ISIOLO – the northeast’s most important town and the hub for travel to Marsabit and Moyale – is a frontier in every respect. The Somali influence here is noticeable everywhere in the northeast, and Isiolo is one of their most important towns in Kenya. It was here that many veteran Somali soldiers from World War I were settled: having been recruited in Aden and Kismayu, they gave up their nomadic lifestyle to become livestock dealers and retail traders.
The town is a real cultural kaleidoscope, with Boran, Meru, Samburu and some Turkana inhabitants, as well as the Somalis. To someone newly arrived from Nanyuki or Meru, the upland towns seem ordinary in comparison. Women from the irrigated shambas around Isiolo sell cabbages, tomatoes and carrots in the busy market; cattle owners, nomadic camel traders and merchants exchange greetings and the latest news from Nairobi and Moyale; in the livestock market, goats scamper through the alleys, while hawkers stroll along the road raising their Somali swords and strings of bangles to the minibuses heading up to reserves. And, in the shade, energetic miraa-chewing and hanging around are the major occupations. Miraa has a long history in Somali culture; the Nyambeni Hills, where most of the Kenyan crop is grown, are just 30km away.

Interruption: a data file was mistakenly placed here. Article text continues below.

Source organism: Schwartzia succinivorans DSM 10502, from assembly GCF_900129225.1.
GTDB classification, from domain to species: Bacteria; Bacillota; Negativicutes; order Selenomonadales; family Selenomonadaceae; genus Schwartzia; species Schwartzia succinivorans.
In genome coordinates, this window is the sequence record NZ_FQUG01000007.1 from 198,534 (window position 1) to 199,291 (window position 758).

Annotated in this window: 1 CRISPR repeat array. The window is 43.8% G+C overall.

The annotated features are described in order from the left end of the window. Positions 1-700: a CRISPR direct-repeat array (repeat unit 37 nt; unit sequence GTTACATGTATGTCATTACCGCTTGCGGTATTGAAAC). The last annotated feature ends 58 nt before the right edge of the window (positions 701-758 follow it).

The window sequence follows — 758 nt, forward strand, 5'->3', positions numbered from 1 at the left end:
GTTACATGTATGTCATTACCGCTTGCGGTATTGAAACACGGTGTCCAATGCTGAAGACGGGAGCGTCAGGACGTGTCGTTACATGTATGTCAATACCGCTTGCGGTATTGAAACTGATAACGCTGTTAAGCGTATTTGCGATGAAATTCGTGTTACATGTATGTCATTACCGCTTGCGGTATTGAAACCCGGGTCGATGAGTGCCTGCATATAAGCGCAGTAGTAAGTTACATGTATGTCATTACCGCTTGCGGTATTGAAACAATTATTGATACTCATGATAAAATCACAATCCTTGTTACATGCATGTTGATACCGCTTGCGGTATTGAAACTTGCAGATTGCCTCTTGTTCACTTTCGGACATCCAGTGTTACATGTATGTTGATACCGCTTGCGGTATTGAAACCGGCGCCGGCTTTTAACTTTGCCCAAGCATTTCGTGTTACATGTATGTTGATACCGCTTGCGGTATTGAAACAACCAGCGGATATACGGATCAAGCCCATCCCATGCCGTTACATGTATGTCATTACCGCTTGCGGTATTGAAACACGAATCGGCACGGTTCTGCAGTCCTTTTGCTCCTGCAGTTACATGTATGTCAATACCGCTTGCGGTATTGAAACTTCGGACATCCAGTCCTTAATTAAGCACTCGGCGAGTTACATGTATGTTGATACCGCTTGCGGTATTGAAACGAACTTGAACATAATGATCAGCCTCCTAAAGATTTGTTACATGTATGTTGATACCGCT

The town is lively and welcoming, relatively safe and generally hassle-free, though it has become outrageously scruffy and litter-strewn in recent years. And when the tourist season is in full swing, with vehicles driving through to Samburu and the other reserves, it can seem as if you can’t take a step here without being approached to buy something. If you’re staying the night it’s worth getting up early enough to have a chance of seeing the distinctive silhouette of Mount Kenya rising directly above the main A2 highway through town, 60km to the south.